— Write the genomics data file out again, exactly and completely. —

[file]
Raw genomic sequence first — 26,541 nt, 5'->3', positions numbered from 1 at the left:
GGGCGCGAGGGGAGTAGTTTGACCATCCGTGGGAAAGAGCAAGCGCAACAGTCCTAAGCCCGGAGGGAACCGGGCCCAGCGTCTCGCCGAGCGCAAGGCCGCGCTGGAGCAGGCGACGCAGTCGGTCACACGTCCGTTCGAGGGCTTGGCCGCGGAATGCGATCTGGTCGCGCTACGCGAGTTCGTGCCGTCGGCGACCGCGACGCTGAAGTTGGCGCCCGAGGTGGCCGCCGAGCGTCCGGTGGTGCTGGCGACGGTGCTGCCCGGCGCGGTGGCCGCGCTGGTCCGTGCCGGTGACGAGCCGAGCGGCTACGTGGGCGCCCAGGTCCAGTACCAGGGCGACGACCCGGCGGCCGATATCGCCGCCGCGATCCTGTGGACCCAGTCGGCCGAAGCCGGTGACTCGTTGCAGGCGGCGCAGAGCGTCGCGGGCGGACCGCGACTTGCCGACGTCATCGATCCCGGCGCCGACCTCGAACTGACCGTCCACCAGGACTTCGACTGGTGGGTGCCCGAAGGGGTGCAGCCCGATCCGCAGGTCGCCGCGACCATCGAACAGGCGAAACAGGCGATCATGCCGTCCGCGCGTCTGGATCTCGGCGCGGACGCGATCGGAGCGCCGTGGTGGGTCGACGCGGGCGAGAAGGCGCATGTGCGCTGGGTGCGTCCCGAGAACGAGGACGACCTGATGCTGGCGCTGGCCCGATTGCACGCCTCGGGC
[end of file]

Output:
Raw genomic sequence first — 26,541 nt, 5'->3', positions numbered from 1 at the left:
GGGCGCGAGGGGAGTAGTTTGACCATCCGTGGGAAAGAGCAAGCGCAACAGTCCTAAGCCCGGAGGGAACCGGGCCCAGCGTCTCGCCGAGCGCAAGGCCGCGCTGGAGCAGGCGACGCAGTCGGTCACACGTCCGTTCGAGGGCTTGGCCGCGGAATGCGATCTGGTCGCGCTACGCGAGTTCGTGCCGTCGGCGACCGCGACGCTGAAGTTGGCGCCCGAGGTGGCCGCCGAGCGTCCGGTGGTGCTGGCGACGGTGCTGCCCGGCGCGGTGGCCGCGCTGGTCCGTGCCGGTGACGAGCCGAGCGGCTACGTGGGCGCCCAGGTCCAGTACCAGGGCGACGACCCGGCGGCCGATATCGCCGCCGCGATCCTGTGGACCCAGTCGGCCGAAGCCGGTGACTCGTTGCAGGCGGCGCAGAGCGTCGCGGGCGGACCGCGACTTGCCGACGTCATCGATCCCGGCGCCGACCTCGAACTGACCGTCCACCAGGACTTCGACTGGTGGGTGCCCGAAGGGGTGCAGCCCGATCCGCAGGTCGCCGCGACCATCGAACAGGCGAAACAGGCGATCATGCCGTCCGCGCGTCTGGATCTCGGCGCGGACGCGATCGGAGCGCCGTGGTGGGTCGACGCGGGCGAGAAGGCGCATGTGCGCTGGGTGCGTCCCGAGAACGAGGACGACCTGATGCTGGCGCTGGCCCGATTGCACGCCTCGGGC